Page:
Category: Research policy

Without a clear sense of purpose, what is the future of national research assessment exercises in Australia?

Commenting on the recent review of Australia’s ERA and EIA research assessment exercises, Ksenia Sawczak argues that they lack a clearly defined purpose, or return on investment for Australian universities. In a climate of declining trust in the Austra…

“Minimum expectations” are no way to value the arts, humanities, and social sciences

The UK government recently announced its intention to reduce funding for ‘low value’ degrees in the arts, humanities and social sciences. Drawing on her research into the history of higher education policy, Zoe Hope Bulaitis argues that current governm…

Book Review: Mission Economy: A Moonshot Guide to Changing Capitalism by Mariana Mazzucato

LSE MSc Environmental Policy and Regulation candidate, Flora Parkin, reviews Mariana Mazzucato’s new book, Mission Economy: A Moonshot Guide to Changing Capitalism, and questions whether it goes far enough to tackle the worsening global climate crisis….

ARIA and Defence – A Missed Opportunity?

In February the UK government launched The Advanced Research & Invention Agency (ARIA). In this post, Emma Salisbury discusses what role the new agency might play and questions whether the transfer of this policy from its context in the US, where defence spending played a key role in the development of the agency, will deliver comparable … Continued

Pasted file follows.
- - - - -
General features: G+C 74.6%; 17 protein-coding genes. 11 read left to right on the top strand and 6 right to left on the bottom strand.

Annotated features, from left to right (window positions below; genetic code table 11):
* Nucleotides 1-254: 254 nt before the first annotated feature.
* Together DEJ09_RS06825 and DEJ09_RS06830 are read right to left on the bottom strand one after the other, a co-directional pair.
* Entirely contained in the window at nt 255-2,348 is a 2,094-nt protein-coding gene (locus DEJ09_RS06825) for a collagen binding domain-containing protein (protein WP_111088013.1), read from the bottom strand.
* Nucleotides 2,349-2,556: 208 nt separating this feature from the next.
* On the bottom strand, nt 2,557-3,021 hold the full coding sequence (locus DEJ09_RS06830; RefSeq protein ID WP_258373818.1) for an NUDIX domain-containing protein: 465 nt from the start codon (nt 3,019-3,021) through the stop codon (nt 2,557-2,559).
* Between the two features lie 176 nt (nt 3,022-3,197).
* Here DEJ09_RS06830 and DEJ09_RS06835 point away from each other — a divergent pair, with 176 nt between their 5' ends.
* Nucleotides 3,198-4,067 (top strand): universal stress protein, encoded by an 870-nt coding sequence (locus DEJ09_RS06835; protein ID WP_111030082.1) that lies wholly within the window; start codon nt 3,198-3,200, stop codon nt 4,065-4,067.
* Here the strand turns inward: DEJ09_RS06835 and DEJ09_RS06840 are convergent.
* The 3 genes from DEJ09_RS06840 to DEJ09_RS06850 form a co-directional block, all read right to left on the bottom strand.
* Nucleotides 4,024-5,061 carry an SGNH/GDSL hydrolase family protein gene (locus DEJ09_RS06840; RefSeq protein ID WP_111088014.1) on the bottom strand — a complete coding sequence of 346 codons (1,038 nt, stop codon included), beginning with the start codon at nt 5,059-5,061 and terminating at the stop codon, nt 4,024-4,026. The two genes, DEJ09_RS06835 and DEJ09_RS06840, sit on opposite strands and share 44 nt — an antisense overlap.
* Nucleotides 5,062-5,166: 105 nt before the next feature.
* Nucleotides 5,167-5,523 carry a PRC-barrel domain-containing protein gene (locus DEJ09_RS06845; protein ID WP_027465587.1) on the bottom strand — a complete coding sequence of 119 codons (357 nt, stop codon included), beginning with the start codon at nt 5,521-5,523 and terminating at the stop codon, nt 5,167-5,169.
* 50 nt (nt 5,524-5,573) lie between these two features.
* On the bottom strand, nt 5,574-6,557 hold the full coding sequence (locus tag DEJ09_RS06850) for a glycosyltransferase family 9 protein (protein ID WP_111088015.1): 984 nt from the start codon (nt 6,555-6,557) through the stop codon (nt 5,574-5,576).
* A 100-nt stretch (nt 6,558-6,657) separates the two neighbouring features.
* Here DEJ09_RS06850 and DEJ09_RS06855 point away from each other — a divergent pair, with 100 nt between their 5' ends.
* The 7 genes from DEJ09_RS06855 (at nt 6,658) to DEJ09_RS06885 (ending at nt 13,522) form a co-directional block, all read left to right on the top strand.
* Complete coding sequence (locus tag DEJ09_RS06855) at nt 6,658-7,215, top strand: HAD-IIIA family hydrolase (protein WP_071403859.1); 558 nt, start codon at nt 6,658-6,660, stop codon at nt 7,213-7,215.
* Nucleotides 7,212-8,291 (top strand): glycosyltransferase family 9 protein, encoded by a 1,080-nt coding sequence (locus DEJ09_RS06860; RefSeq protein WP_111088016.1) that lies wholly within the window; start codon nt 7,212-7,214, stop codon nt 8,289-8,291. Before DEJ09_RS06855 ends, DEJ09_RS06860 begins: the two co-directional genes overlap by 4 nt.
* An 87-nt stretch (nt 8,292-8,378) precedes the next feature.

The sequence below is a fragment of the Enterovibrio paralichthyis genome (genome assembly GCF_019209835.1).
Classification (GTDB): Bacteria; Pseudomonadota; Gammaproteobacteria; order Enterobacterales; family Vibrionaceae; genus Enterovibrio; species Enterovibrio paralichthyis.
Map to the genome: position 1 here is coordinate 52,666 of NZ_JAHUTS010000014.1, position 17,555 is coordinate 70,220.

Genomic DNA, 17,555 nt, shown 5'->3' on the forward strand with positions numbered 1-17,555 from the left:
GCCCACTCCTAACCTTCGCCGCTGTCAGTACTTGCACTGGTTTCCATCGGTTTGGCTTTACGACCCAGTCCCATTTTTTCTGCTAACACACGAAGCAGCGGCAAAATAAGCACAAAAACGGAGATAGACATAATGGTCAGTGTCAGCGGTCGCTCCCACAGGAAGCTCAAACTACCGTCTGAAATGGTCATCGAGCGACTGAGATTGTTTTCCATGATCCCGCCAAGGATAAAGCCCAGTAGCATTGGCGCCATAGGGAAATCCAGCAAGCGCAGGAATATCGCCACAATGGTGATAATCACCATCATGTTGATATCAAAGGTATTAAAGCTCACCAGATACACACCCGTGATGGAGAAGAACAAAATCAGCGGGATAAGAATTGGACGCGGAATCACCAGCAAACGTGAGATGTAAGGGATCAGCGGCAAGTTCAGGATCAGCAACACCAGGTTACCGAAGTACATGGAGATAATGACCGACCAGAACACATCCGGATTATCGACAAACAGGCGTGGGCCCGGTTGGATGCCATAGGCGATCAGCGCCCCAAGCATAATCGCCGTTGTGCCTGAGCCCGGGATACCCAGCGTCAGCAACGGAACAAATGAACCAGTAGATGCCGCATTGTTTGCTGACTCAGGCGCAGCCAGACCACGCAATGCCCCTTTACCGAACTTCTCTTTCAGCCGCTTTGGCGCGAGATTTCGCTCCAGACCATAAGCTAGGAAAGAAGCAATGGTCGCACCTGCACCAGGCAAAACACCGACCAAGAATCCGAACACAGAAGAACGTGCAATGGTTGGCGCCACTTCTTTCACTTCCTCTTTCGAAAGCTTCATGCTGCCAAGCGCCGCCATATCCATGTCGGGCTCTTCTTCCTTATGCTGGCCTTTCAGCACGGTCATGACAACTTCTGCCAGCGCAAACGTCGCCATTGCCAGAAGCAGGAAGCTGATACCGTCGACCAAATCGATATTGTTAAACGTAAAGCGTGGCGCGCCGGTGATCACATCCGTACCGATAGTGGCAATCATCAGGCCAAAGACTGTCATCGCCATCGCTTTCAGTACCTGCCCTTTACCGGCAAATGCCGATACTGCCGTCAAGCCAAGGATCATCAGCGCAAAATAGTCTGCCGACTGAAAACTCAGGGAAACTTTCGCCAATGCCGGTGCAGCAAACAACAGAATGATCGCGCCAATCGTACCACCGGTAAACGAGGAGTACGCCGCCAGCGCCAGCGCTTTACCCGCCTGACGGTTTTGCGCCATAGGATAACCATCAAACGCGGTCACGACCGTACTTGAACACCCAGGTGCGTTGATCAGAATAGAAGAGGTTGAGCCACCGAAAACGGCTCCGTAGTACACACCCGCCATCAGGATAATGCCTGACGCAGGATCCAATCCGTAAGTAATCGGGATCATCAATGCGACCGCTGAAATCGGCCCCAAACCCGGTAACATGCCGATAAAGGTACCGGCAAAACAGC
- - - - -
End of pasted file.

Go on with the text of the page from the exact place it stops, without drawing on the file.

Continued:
Universal Open Science policies risk alienating researchers

Open Science policies are becoming increasingly institutionalised at the national level. However, as Erika Lilja shows, the inherent contradictions of implementing Open Science policies in a uniform manner across all disciplines risks alienating researchers from these policies. Grand challenges, such as inequality and climate change, and sudden global challenges, such as COVID-19, require mission-based and solution-centered … Continued

Short notice research funding calls are bad for researchers and research

Adam Golberg argues that short notice funding calls are an inherently poor mechanism for producing good research projects and that by reducing the time necessary for preparation, such calls introduce inequity into the selection process and potentially damage the reputation of research funders. I’ve worked in Research Development in various roles for about fifteen years, … Continued

Look to the commons for the future of R&D and science policy  

A feature of the research and development landscape brought to the fore by COVID-19, has been the way in which massive public investments in collaborative open scientific research have ultimately led to zero-sum competition between companies, who hold the intellectual property rights to the outputs of this work. Samuel Moore argues, following the work of … Continued

Building new bridges between research and policy during a national lockdown

Annette Boaz and Kathryn Oliver are social scientists with expertise in production and use of evidence for, policy. In this blogpost, they reflect on their recent experiences putting their knowledge into practice at the heart of government during a national lockdown. They describe the significant changes they had to make to their planned programme of … Continued

Common policy problems and what researchers can do about them

Impacting policy is difficult, not only because of the challenges translating research into policy-speak but also because of challenges inherent in the policymaking process itself. These include: the siloed nature of working, the lack of focus on prevention and imperatives for ministers to pursue short-term solutions. In this post, Raj Patel outlines these problems and … Continued